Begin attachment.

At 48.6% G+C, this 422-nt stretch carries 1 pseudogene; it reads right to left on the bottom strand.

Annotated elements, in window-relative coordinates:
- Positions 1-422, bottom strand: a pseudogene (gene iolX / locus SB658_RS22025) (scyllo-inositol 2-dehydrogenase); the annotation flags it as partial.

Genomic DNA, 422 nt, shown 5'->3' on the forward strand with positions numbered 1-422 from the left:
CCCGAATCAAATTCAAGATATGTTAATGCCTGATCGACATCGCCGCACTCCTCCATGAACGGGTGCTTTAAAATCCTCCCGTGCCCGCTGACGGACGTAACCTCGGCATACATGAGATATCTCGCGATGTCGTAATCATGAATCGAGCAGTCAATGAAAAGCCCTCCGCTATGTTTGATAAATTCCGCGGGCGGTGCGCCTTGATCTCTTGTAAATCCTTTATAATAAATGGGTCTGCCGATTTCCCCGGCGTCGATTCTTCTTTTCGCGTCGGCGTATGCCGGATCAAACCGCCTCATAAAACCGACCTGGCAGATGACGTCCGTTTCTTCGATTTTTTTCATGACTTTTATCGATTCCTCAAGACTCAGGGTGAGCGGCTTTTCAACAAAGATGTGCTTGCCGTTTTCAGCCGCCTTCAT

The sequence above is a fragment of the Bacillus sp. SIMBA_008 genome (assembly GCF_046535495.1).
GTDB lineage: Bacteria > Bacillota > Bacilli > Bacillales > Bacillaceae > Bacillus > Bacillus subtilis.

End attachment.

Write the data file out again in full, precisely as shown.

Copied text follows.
At 48.6% G+C, this 422-nt stretch carries 1 pseudogene; it reads right to left on the bottom strand.

Annotated elements, in window-relative coordinates:
- Positions 1-422, bottom strand: a pseudogene (gene iolX / locus SB658_RS22025) (scyllo-inositol 2-dehydrogenase); the annotation flags it as partial.

Genomic DNA, 422 nt, shown 5'->3' on the forward strand with positions numbered 1-422 from the left:
CCCGAATCAAATTCAAGATATGTTAATGCCTGATCGACATCGCCGCACTCCTCCATGAACGGGTGCTTTAAAATCCTCCCGTGCCCGCTGACGGACGTAACCTCGGCATACATGAGATATCTCGCGATGTCGTAATCATGAATCGAGCAGTCAATGAAAAGCCCTCCGCTATGTTTGATAAATTCCGCGGGCGGTGCGCCTTGATCTCTTGTAAATCCTTTATAATAAATGGGTCTGCCGATTTCCCCGGCGTCGATTCTTCTTTTCGCGTCGGCGTATGCCGGATCAAACCGCCTCATAAAACCGACCTGGCAGATGACGTCCGTTTCTTCGATTTTTTTCATGACTTTTATCGATTCCTCAAGACTCAGGGTGAGCGGCTTTTCAACAAAGATGTGCTTGCCGTTTTCAGCCGCCTTCAT

The sequence above is a fragment of the Bacillus sp. SIMBA_008 genome (assembly GCF_046535495.1).
GTDB lineage: Bacteria > Bacillota > Bacilli > Bacillales > Bacillaceae > Bacillus > Bacillus subtilis.